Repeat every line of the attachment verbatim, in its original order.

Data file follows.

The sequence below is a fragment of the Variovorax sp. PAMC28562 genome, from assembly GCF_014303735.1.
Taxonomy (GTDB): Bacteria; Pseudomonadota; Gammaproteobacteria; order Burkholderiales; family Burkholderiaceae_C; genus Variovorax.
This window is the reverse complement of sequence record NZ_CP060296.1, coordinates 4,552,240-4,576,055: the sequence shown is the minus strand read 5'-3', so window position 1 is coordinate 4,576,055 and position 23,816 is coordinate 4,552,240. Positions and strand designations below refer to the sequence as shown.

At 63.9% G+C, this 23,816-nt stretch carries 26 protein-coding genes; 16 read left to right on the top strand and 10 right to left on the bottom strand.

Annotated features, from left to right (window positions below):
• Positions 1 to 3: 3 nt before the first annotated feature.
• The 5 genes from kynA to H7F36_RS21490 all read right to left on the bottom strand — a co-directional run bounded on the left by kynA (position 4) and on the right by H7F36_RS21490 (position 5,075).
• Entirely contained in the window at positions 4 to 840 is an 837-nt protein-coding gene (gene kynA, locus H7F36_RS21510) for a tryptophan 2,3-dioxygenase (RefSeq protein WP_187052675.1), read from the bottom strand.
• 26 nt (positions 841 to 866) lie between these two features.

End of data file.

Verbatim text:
The sequence below is a fragment of the Variovorax sp. PAMC28562 genome, from assembly GCF_014303735.1.
Taxonomy (GTDB): Bacteria; Pseudomonadota; Gammaproteobacteria; order Burkholderiales; family Burkholderiaceae_C; genus Variovorax.
This window is the reverse complement of sequence record NZ_CP060296.1, coordinates 4,552,240-4,576,055: the sequence shown is the minus strand read 5'-3', so window position 1 is coordinate 4,576,055 and position 23,816 is coordinate 4,552,240. Positions and strand designations below refer to the sequence as shown.

At 63.9% G+C, this 23,816-nt stretch carries 26 protein-coding genes; 16 read left to right on the top strand and 10 right to left on the bottom strand.

Annotated features, from left to right (window positions below):
• Positions 1 to 3: 3 nt before the first annotated feature.
• The 5 genes from kynA to H7F36_RS21490 all read right to left on the bottom strand — a co-directional run bounded on the left by kynA (position 4) and on the right by H7F36_RS21490 (position 5,075).
• Entirely contained in the window at positions 4 to 840 is an 837-nt protein-coding gene (gene kynA, locus H7F36_RS21510) for a tryptophan 2,3-dioxygenase (RefSeq protein WP_187052675.1), read from the bottom strand.
• 26 nt (positions 841 to 866) lie between these two features.